Monday, July 5, 2010

The Cost of Bad Behavior: How Incivility Is Damaging

Book Club... And Then Some!

The Cost of Bad Behavior: How Incivility Is Damaging


by Christine Pearson and Christine Porathail

Book Review by
Richard L. Weaver II, Ph.D.
This is a well-organized, thorough examination of incivility.  Chapters 1-4 introduce the concept of incivility (its prevalence and characteristics), Chapters 5-11 discuss its costs, whom it hurts and how, and Chapters 12-17 describe in detail what individuals, organizations, and society can do to promote a civil environment.  Reading through all the causes for incivility in the workplace—they are many and varied—one not only begins to understand the nature of incivility, but some of the unfortunate characteristics of our society as well and how demographics, competition, selfishness, time compression, information access, and individual stress contribute to the problem and make it worse.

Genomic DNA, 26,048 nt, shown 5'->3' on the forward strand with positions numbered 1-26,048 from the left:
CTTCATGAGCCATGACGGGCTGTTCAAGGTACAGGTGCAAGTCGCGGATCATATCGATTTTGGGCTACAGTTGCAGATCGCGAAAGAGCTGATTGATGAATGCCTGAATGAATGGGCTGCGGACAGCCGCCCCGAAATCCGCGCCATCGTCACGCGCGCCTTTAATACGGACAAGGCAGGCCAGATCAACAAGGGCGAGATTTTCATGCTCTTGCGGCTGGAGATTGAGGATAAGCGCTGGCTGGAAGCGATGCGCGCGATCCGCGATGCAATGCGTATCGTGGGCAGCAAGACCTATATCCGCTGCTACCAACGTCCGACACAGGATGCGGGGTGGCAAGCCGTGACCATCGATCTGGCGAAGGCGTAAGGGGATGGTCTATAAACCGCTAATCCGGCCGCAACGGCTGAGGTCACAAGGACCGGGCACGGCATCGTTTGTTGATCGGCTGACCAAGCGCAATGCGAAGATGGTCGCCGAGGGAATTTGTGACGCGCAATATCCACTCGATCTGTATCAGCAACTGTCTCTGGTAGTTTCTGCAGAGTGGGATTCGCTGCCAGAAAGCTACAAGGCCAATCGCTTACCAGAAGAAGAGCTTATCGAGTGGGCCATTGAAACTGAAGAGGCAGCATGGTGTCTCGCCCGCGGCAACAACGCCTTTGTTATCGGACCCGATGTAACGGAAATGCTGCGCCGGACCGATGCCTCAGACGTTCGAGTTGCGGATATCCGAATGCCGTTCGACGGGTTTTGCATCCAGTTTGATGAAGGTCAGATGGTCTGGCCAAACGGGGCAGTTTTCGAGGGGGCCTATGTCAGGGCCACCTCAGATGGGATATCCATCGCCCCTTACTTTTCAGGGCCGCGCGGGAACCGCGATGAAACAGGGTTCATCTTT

Pearson and Porath’s definition—“the exchange of seemingly inconsequential inconsiderate words and deeds that violate conventional norms of workplace conduct"—and the examples they offer of workplace incivility, will make it clear how pervasive such conduct is.

The costs they discuss of bad behavior—decreased individual/team performance, stress/burnout, turnover, and reputation damage—drive their points home. 

Reading this book should be imperative for all organizations, not just those interested in obtaining the highest return on their investments.

The research and documentation is extensive, the writing is both clear and compelling, and their wealth of real-life stories, make this book an outstanding choice.  Also, in the final chapters, the authors offer specific methods for recognizing and responding to the signs of incivility, even though they acknowledge as well, that there are no easy answers.this


This book is available from The Cost of Bad Behavior: How Incivility Is Damaging

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